Transport diffusivities of fluids in nanopores by non-equilibrium molecular dynamics simulation

Hendrik Frentrup, Carlos Avendaño, Martin Horsch, Alaaeldin Salih, Erich A. Müller

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    We present a method to study fluid transport through nanoporous materials using highly efficient non-equilibrium molecular dynamics simulations. A steady flow is induced by applying an external field to the fluid particles within a small slab of the simulation cell. The external field generates a density gradient between both sides of the porous material, which in turn triggers a convective flux through the porous medium. The heat dissipated by the fluid flow is released by a Gaussian thermostat applied to the wall particles. This method is effective for studying diffusivities in a slit pore as well as more natural, complex wall geometries. The dependence of the diffusive flux on the external field sheds light on the transport diffusivities and allows a direct calculation of effective diffusivities. Both pore and fluid particle interactions are represented by coarse-grained molecular models in order to present a proof-of-concept and to retain computational efficiency in the simulations. The application of the method is demonstrated in two different scenarios, namely the effective mass transport through a slit pore and the calculation of the effective self-diffusion through this system. The method allows for a distinction between diffusive and convective contributions of the mass transport. © 2012 Taylor & Francis.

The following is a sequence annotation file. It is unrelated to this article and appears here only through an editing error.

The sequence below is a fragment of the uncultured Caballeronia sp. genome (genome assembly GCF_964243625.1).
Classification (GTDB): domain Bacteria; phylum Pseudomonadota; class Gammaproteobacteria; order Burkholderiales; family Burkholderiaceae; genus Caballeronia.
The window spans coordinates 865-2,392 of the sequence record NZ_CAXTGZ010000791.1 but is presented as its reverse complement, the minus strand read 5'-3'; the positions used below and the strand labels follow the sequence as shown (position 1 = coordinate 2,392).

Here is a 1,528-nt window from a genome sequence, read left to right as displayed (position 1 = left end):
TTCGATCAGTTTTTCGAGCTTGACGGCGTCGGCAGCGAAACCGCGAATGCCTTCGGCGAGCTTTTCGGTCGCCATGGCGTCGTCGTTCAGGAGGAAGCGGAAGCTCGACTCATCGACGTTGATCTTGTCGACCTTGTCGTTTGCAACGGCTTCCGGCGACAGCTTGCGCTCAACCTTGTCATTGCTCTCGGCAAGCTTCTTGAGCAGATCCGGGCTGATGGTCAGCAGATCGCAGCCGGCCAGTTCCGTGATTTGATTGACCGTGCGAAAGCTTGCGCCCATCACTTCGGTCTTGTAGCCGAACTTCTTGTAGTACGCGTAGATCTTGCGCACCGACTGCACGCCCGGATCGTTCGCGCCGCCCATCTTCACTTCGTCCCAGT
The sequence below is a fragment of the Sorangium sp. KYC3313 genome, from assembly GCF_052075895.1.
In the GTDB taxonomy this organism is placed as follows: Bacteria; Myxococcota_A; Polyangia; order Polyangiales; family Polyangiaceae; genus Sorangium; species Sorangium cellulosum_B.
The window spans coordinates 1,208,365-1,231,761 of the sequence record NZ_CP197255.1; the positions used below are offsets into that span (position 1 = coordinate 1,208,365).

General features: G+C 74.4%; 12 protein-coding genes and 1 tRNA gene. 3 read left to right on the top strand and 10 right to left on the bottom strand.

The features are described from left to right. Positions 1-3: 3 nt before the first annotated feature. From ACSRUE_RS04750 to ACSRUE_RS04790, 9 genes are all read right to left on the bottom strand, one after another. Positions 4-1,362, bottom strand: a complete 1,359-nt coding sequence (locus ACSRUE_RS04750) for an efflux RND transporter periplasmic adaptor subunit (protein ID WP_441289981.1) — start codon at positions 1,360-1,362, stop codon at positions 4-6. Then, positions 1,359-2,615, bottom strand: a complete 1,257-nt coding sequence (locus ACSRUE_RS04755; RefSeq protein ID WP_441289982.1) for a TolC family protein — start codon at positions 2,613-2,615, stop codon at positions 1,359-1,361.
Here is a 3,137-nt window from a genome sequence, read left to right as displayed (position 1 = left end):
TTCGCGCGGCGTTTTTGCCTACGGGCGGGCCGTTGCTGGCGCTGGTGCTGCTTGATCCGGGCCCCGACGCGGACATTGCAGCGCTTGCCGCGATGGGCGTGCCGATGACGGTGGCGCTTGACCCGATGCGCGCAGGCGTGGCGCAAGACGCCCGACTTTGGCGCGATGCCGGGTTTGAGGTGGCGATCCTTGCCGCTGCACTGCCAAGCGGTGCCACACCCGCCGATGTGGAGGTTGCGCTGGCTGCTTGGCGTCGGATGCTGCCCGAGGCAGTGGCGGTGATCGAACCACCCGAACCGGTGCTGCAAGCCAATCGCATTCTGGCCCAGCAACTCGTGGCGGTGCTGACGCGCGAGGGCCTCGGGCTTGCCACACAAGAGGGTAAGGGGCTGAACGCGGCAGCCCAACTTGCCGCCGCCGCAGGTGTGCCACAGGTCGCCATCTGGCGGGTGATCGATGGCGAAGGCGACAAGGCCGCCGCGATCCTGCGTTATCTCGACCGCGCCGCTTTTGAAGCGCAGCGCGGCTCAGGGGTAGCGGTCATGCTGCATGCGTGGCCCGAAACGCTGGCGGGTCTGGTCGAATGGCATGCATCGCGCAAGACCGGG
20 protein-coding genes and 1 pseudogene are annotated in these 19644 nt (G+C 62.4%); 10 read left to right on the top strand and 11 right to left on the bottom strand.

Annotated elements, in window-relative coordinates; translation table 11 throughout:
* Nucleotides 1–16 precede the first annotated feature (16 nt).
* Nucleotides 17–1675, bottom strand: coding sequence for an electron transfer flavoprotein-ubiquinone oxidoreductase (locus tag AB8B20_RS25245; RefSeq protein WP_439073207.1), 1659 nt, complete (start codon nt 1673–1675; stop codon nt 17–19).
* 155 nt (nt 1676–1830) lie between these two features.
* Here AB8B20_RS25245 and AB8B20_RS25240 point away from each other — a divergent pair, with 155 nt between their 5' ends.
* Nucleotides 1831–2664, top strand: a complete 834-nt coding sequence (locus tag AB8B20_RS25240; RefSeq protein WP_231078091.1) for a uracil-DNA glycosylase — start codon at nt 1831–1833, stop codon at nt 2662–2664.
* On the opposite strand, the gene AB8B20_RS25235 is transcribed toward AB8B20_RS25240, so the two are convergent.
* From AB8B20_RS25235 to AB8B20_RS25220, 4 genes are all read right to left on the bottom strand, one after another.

Original languageEnglish
    Pages (from-to)540-553
    Number of pages13
    Issue number7
    Publication statusPublished - 1 Jun 2012


    • diffusion
    • Lennard-Jones potential
    • non-equilibrium molecular dynamics
    • slit pore


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